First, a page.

3. I tend not to let possible flare effect stop me from doing something. If I have big plans the following day maybe I would limit my exertion but normally no. I know what causes my flares but I will more likely just pay the price the next so I may enjoy my current. On the other hand I would never do something to put me in a huge flare that I wouldn’t be able to control. That would just not be wise. So i guess, for me, I live day by day and do what I enjoy and if a flare happens I deal with it then. I always know the flare will pass so no need to stop doing things in fear of a flare :).

    Denise Esterly
  4. I’m guilty of going back to doing my old club rigging and stage management job about once a month. I know that I’ll be left almost totally incapacitated for a week or 10 days afterwards but having spent 8 months without doing it, I also know that it’s something I need to do. I’ve been trying to work out why, and the best I can come up with is that makes me feel like a worthwhile human being; I’m currently happy to make the trade off.

    Nick Titchener
  5. Nick, John and Dr. Moore,
    please forgive my for being presumptuous, but it sounds like you really need to do stretching. I don’t have children, so I can’t compare myself, but I do have to get up at 5:00 to walk the dogs and exercise them when I get home in the evening… hard on the knees and back.

    If it’s not already a routine for you, your first bout of stretching can take as much as a month before you really feel any benefit. The 1st 2 weeks, you might even get discouraged by how you CAN’T bend at all. Keep at it, go gently but persistently. You WILL notice improvements when walking/standing around all day and running after your child on a bike.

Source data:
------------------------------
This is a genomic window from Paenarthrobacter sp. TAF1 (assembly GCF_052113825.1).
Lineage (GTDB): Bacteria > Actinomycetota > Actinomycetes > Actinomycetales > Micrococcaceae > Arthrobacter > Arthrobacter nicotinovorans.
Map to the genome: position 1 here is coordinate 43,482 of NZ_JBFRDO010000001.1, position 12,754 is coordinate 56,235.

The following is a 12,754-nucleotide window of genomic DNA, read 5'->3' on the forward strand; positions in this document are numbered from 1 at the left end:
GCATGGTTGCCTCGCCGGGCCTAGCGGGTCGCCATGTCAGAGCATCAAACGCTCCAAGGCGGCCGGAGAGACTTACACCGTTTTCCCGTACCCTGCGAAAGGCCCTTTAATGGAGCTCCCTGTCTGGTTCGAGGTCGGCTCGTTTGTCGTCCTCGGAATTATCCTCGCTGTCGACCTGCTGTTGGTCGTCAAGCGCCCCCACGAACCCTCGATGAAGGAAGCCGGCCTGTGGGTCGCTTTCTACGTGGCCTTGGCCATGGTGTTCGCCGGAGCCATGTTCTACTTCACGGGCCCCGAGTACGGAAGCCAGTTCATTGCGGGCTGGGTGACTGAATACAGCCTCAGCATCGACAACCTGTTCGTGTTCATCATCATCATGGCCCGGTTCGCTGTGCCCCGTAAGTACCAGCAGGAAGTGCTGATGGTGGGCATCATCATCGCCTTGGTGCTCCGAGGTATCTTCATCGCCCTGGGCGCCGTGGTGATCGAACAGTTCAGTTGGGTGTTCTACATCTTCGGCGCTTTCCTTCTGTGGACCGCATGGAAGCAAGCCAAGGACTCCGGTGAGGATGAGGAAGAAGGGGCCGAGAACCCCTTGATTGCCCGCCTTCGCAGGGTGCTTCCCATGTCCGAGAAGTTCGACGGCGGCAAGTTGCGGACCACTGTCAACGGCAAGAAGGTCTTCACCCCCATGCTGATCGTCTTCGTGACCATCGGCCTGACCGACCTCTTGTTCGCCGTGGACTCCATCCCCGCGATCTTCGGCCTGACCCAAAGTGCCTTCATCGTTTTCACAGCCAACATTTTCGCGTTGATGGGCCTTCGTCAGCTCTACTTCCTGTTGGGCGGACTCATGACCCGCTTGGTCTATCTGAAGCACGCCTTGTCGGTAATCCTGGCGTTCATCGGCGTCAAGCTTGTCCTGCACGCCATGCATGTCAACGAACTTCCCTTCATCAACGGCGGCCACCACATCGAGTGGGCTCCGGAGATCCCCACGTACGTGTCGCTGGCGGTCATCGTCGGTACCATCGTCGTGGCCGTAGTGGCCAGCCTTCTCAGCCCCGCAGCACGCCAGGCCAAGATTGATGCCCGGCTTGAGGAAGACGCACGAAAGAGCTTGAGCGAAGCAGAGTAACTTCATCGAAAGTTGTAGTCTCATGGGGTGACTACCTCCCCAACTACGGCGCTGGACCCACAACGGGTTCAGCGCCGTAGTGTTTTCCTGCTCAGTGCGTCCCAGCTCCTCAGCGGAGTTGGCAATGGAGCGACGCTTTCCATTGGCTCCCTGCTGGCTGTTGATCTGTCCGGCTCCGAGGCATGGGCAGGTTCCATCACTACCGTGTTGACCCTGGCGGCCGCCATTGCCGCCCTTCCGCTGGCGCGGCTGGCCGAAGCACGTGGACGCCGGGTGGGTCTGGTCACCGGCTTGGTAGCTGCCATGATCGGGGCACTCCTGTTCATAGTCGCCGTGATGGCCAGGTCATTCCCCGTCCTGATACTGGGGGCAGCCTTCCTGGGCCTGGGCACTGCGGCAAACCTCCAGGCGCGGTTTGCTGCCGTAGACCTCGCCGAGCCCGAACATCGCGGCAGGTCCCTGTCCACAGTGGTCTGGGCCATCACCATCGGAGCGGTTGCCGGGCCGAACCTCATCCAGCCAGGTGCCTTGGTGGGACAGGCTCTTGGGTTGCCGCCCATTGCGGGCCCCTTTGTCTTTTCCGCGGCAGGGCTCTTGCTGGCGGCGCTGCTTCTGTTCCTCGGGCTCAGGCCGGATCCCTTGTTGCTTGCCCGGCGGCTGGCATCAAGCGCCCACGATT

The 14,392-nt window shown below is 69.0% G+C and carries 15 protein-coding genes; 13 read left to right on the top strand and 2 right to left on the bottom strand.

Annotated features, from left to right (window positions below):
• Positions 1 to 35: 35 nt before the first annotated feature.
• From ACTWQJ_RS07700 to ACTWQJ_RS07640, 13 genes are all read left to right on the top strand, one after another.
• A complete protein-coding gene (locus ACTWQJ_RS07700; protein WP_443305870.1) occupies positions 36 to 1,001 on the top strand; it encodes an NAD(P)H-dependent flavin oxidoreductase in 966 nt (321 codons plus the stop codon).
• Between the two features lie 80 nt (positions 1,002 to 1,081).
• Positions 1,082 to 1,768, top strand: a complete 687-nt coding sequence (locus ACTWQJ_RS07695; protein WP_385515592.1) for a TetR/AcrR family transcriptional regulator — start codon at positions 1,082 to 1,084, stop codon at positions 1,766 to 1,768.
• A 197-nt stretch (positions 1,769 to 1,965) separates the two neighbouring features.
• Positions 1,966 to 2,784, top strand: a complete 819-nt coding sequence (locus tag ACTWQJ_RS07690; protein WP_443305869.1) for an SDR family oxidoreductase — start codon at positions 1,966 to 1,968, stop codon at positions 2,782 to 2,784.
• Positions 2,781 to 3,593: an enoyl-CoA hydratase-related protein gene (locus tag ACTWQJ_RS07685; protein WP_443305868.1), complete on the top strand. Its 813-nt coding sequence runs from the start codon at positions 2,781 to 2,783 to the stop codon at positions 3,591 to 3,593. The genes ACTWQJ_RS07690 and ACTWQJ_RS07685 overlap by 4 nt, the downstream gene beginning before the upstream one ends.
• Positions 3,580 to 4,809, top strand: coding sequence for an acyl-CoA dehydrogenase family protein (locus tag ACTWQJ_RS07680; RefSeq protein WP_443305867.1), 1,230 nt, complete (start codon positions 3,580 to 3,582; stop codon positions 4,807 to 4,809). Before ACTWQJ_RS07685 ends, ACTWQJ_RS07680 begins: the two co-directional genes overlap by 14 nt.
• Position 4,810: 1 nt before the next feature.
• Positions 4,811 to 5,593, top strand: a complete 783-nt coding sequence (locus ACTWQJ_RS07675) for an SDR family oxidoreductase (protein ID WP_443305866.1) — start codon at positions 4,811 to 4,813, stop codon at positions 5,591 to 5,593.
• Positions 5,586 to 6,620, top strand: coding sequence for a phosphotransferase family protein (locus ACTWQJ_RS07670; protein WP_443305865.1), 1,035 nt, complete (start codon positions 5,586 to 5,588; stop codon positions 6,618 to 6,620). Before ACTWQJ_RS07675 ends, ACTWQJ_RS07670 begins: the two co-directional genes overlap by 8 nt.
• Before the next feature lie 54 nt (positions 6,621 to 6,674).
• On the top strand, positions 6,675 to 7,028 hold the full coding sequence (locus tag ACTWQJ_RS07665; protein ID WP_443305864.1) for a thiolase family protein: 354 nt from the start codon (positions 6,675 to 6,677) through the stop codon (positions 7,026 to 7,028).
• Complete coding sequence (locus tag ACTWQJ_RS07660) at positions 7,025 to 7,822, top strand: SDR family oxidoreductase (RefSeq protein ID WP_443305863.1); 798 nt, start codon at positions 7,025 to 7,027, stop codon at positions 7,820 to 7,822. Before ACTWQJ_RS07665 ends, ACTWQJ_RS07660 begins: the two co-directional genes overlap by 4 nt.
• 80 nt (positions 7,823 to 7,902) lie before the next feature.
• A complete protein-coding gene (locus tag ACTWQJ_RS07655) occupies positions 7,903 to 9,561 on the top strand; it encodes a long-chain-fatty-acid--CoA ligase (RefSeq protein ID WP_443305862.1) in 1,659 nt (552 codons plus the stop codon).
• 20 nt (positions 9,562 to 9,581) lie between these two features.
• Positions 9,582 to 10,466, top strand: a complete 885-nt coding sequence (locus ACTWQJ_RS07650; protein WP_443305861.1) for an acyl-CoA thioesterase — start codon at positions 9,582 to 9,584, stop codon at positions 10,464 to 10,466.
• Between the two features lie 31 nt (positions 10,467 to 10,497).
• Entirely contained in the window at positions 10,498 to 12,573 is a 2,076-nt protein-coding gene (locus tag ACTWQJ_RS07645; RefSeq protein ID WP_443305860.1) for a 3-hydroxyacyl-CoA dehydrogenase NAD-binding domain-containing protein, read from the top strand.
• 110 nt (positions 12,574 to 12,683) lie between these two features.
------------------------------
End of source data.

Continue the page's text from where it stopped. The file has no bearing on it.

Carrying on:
Most important are the legs (hips) and torso (spine). I actually spent over $120 for a specialized plan (http://www.drlamb.com/curefibromyalgia.htm). The quality of the video presentations and stretching demos are basic at best, but the routine, practiced diligently did wonders for me. I’m sure there are plenty of other routines that will also do the job.

    Of course, stress factors will always continue to amplify and I must admit my overall level has decreased a lot since graduation a year ago. But the stretching is still a major influence: neglect it and I’m a slave to the weather (literally); be diligent and I’m capable of weathering storms MUCH more easily.

  6. I dont deliverately choose to cause a flare, but if I stopped doing everything in my life id be a friggin vegetable. So, yes I have a day out now and again, enjoy myself and suffer for it after, but at least I have a day out, with some happy memories. Isnt this better than only ever having memories of pain and depression and the same 4 walls ?

  7. I love gardening and limit myself to walking round, picking weeds, etc, but in the end temptation gets the better of me, especially at the end of a flare when you sudenly feel energised, I fall into the trap and over do it, bang! back to flare mode. Why is it you feel great for a week or two, do something silly ,like this, but then you think you’ve got away with it and a week to two later your in agony trapped again housebound? I have tried pacing, meditiation, hot baths, being single its difficult to get a massage at home, and then a couple months or so later your back to the temptation stage. I have had fm/cfs and hyper-mobility syndrome for over 30 years, I am 52, but only got a diagnosis in 2009!